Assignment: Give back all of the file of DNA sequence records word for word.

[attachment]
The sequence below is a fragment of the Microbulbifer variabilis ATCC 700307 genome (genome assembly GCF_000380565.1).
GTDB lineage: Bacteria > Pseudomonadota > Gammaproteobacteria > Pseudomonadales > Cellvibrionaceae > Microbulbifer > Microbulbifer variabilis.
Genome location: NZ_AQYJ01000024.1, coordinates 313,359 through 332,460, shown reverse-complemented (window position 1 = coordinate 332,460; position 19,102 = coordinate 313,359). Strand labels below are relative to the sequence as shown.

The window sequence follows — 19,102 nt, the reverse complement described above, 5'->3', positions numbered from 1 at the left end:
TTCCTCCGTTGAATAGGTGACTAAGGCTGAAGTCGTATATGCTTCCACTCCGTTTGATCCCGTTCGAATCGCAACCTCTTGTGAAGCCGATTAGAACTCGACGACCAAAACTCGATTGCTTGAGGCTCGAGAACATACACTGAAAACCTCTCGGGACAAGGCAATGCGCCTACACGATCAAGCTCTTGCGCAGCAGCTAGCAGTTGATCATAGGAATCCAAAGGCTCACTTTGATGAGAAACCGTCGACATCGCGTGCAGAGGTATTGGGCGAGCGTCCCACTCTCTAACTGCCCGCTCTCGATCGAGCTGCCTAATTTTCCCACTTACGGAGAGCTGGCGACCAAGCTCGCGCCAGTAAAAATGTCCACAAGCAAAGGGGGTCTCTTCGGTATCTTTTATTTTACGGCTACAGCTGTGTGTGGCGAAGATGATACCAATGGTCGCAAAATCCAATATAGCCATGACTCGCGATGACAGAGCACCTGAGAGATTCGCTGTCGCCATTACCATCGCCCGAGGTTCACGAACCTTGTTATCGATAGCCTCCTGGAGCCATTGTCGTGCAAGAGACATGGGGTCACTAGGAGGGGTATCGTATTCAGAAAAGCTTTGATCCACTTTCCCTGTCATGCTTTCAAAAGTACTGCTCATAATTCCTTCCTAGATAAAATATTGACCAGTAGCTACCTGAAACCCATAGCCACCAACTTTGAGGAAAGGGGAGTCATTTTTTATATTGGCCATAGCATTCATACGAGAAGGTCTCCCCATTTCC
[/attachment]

The sequence below is a fragment of the Microbulbifer variabilis ATCC 700307 genome (genome assembly GCF_000380565.1).
GTDB lineage: Bacteria > Pseudomonadota > Gammaproteobacteria > Pseudomonadales > Cellvibrionaceae > Microbulbifer > Microbulbifer variabilis.
Genome location: NZ_AQYJ01000024.1, coordinates 313,359 through 332,460, shown reverse-complemented (window position 1 = coordinate 332,460; position 19,102 = coordinate 313,359). Strand labels below are relative to the sequence as shown.

The window sequence follows — 19,102 nt, the reverse complement described above, 5'->3', positions numbered from 1 at the left end:
TTCCTCCGTTGAATAGGTGACTAAGGCTGAAGTCGTATATGCTTCCACTCCGTTTGATCCCGTTCGAATCGCAACCTCTTGTGAAGCCGATTAGAACTCGACGACCAAAACTCGATTGCTTGAGGCTCGAGAACATACACTGAAAACCTCTCGGGACAAGGCAATGCGCCTACACGATCAAGCTCTTGCGCAGCAGCTAGCAGTTGATCATAGGAATCCAAAGGCTCACTTTGATGAGAAACCGTCGACATCGCGTGCAGAGGTATTGGGCGAGCGTCCCACTCTCTAACTGCCCGCTCTCGATCGAGCTGCCTAATTTTCCCACTTACGGAGAGCTGGCGACCAAGCTCGCGCCAGTAAAAATGTCCACAAGCAAAGGGGGTCTCTTCGGTATCTTTTATTTTACGGCTACAGCTGTGTGTGGCGAAGATGATACCAATGGTCGCAAAATCCAATATAGCCATGACTCGCGATGACAGAGCACCTGAGAGATTCGCTGTCGCCATTACCATCGCCCGAGGTTCACGAACCTTGTTATCGATAGCCTCCTGGAGCCATTGTCGTGCAAGAGACATGGGGTCACTAGGAGGGGTATCGTATTCAGAAAAGCTTTGATCCACTTTCCCTGTCATGCTTTCAAAAGTACTGCTCATAATTCCTTCCTAGATAAAATATTGACCAGTAGCTACCTGAAACCCATAGCCACCAACTTTGAGGAAAGGGGAGTCATTTTTTATATTGGCCATAGCATTCATACGAGAAGGTCTCCCCATTTCC